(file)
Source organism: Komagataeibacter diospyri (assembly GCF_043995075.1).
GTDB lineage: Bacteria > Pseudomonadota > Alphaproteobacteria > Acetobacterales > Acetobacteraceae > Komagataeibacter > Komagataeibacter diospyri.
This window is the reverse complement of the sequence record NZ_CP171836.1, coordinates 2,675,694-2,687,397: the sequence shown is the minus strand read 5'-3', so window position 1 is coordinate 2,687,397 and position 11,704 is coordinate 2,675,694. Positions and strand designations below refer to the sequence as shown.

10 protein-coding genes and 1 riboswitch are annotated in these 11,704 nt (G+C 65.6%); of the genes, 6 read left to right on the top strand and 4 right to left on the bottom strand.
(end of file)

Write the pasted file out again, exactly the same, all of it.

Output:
Source organism: Komagataeibacter diospyri (assembly GCF_043995075.1).
GTDB lineage: Bacteria > Pseudomonadota > Alphaproteobacteria > Acetobacterales > Acetobacteraceae > Komagataeibacter > Komagataeibacter diospyri.
This window is the reverse complement of the sequence record NZ_CP171836.1, coordinates 2,675,694-2,687,397: the sequence shown is the minus strand read 5'-3', so window position 1 is coordinate 2,687,397 and position 11,704 is coordinate 2,675,694. Positions and strand designations below refer to the sequence as shown.

10 protein-coding genes and 1 riboswitch are annotated in these 11,704 nt (G+C 65.6%); of the genes, 6 read left to right on the top strand and 4 right to left on the bottom strand.